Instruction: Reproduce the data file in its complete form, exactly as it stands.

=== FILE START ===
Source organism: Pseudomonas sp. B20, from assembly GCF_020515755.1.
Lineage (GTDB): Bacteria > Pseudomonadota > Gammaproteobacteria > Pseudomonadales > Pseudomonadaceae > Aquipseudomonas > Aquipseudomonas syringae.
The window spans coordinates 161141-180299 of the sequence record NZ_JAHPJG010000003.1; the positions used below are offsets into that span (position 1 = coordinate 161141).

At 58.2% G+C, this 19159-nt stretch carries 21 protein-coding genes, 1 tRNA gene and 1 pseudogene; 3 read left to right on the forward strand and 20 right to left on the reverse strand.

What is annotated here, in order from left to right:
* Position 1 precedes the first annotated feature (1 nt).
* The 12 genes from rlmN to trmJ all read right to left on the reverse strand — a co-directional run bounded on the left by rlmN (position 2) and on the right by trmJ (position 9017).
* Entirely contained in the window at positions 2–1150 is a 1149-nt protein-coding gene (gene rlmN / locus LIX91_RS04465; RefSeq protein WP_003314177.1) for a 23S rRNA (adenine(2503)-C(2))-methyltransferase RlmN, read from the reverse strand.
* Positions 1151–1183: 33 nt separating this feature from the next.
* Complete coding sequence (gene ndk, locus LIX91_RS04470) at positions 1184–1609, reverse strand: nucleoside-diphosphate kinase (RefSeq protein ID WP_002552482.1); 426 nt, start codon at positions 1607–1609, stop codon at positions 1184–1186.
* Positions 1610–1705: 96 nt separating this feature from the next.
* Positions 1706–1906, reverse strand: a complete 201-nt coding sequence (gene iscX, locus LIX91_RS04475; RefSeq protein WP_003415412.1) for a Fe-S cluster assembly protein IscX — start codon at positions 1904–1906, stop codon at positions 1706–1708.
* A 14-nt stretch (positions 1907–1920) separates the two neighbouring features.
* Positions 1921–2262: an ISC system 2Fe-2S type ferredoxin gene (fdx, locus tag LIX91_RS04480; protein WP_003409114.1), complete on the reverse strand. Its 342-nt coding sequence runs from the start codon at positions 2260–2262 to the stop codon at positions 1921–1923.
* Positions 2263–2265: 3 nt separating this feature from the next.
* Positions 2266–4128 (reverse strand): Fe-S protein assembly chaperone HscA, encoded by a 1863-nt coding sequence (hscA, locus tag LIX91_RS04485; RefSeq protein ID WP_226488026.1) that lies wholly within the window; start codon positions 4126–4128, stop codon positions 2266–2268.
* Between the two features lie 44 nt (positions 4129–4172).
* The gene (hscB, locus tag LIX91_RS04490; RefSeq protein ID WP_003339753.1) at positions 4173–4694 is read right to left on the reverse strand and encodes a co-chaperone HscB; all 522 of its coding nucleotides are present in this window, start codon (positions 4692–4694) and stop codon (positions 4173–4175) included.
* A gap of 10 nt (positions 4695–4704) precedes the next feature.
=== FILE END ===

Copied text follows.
Source organism: Pseudomonas sp. B20, from assembly GCF_020515755.1.
Lineage (GTDB): Bacteria > Pseudomonadota > Gammaproteobacteria > Pseudomonadales > Pseudomonadaceae > Aquipseudomonas > Aquipseudomonas syringae.
The window spans coordinates 161141-180299 of the sequence record NZ_JAHPJG010000003.1; the positions used below are offsets into that span (position 1 = coordinate 161141).

At 58.2% G+C, this 19159-nt stretch carries 21 protein-coding genes, 1 tRNA gene and 1 pseudogene; 3 read left to right on the forward strand and 20 right to left on the reverse strand.

What is annotated here, in order from left to right:
* Position 1 precedes the first annotated feature (1 nt).
* The 12 genes from rlmN to trmJ all read right to left on the reverse strand — a co-directional run bounded on the left by rlmN (position 2) and on the right by trmJ (position 9017).
* Entirely contained in the window at positions 2–1150 is a 1149-nt protein-coding gene (gene rlmN / locus LIX91_RS04465; RefSeq protein WP_003314177.1) for a 23S rRNA (adenine(2503)-C(2))-methyltransferase RlmN, read from the reverse strand.
* Positions 1151–1183: 33 nt separating this feature from the next.
* Complete coding sequence (gene ndk, locus LIX91_RS04470) at positions 1184–1609, reverse strand: nucleoside-diphosphate kinase (RefSeq protein ID WP_002552482.1); 426 nt, start codon at positions 1607–1609, stop codon at positions 1184–1186.
* Positions 1610–1705: 96 nt separating this feature from the next.
* Positions 1706–1906, reverse strand: a complete 201-nt coding sequence (gene iscX, locus LIX91_RS04475; RefSeq protein WP_003415412.1) for a Fe-S cluster assembly protein IscX — start codon at positions 1904–1906, stop codon at positions 1706–1708.
* A 14-nt stretch (positions 1907–1920) separates the two neighbouring features.
* Positions 1921–2262: an ISC system 2Fe-2S type ferredoxin gene (fdx, locus tag LIX91_RS04480; protein WP_003409114.1), complete on the reverse strand. Its 342-nt coding sequence runs from the start codon at positions 2260–2262 to the stop codon at positions 1921–1923.
* Positions 2263–2265: 3 nt separating this feature from the next.
* Positions 2266–4128 (reverse strand): Fe-S protein assembly chaperone HscA, encoded by a 1863-nt coding sequence (hscA, locus tag LIX91_RS04485; RefSeq protein ID WP_226488026.1) that lies wholly within the window; start codon positions 4126–4128, stop codon positions 2266–2268.
* Between the two features lie 44 nt (positions 4129–4172).
* The gene (hscB, locus tag LIX91_RS04490; RefSeq protein ID WP_003339753.1) at positions 4173–4694 is read right to left on the reverse strand and encodes a co-chaperone HscB; all 522 of its coding nucleotides are present in this window, start codon (positions 4692–4694) and stop codon (positions 4173–4175) included.
* A gap of 10 nt (positions 4695–4704) precedes the next feature.